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Radian Futura is this Southern California-based quintet's sixth album, and is steeped within multipart metrics, engineered upon an astonishing range of odd-metered time signatures. The band's explosive gait summons, at times, notions of a hyper-mode spin on the common man's vision of progressive-rock, amid guerrilla tactics and daring, rock-in-opposition type proclivities.
Upsilon Acrux conveys the utmost in discipline and regimentation via these intensely executed compositions. Moreover, the musicians dish out a labyrinth of captivating perspectives with swirling unison choruses and the guitarists' seething crunch chords. Their modus operandi involves a constantly shifting paradigm of resonating prog-rock frameworks, also including the rhythm section's driving backbeats. With thrusting grooves, and split-second deviations, the group also throttles back the pulses, and then revs it all up akin to a drag racer getting the green light.
It's a unit that lives on the edge, as the group implements a few scare tactics, while occasionally tempering the flow with ethereal passages in such a way that might hint at contemplation, or a method of regrouping. However, the twenty-eight minute "Transparent Seas (Radio Edit)," is the ensemble's magnum opus, in which Phil Cobb's melodic and quasi-psychedelic keys intimate a drifting theme. Yet the artists gravitate towards a climactically driven sequence of events, marked by swirling and tumultuous movements, and amplified by Chris Meszler's monstrously polyrhythmic drum solo.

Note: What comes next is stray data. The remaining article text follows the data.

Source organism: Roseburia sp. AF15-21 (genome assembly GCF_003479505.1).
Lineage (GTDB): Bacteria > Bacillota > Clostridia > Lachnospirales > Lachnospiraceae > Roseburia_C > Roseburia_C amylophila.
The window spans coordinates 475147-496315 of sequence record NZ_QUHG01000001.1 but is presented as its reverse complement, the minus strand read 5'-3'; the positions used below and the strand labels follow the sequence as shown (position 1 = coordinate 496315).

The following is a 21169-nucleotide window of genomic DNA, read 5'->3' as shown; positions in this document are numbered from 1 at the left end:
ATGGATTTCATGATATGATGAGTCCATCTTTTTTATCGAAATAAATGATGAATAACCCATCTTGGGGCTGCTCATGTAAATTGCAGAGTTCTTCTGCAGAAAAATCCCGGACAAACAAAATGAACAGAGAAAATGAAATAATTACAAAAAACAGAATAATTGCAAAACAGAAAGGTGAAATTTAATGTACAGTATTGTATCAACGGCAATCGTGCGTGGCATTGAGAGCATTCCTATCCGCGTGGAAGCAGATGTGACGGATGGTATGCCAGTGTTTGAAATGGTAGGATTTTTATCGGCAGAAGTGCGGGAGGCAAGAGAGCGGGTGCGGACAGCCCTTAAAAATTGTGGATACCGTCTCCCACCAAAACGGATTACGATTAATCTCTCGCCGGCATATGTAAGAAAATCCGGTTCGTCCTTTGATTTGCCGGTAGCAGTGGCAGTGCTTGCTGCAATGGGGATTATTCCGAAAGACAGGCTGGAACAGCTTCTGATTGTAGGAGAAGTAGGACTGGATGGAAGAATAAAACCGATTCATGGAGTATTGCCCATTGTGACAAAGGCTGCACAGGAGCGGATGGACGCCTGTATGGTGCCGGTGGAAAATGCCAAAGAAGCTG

The program seemingly proceeds at the speed of light, and its not casual listening by any stretch. Like a cinematic action-packed thriller, the storylines become increasingly involved as the plot contracts and expands. Either way, it's a mesmeric journey into a vastly populated musical wonderland.
Track Listing: In-A-Gadda-Devito; Prelude To Forshadow'n; Landscape With Gun And Chandelier; Keeping
Rice Evil; Transparent Seas (Radio Edit); The Infintesmal Fractions of Ping & Pong.
Personnel: Paul Lai: guitar; David Moeggenberg: guitar; Chris Meszler: drums; Marty Sataman: bass; Phil Cobb: keyboards.
I love jazz because it mixes intellect and emotion in a very spontaneous way.
I was first exposed to jazz by liberating a Coltrane and a Pharoah Sanders record from a friend in NYC and listening to them over and over until I got it.
My advice to new listeners is you have to take the time to listen to some jazz tunes a number of times until it starts to make sense.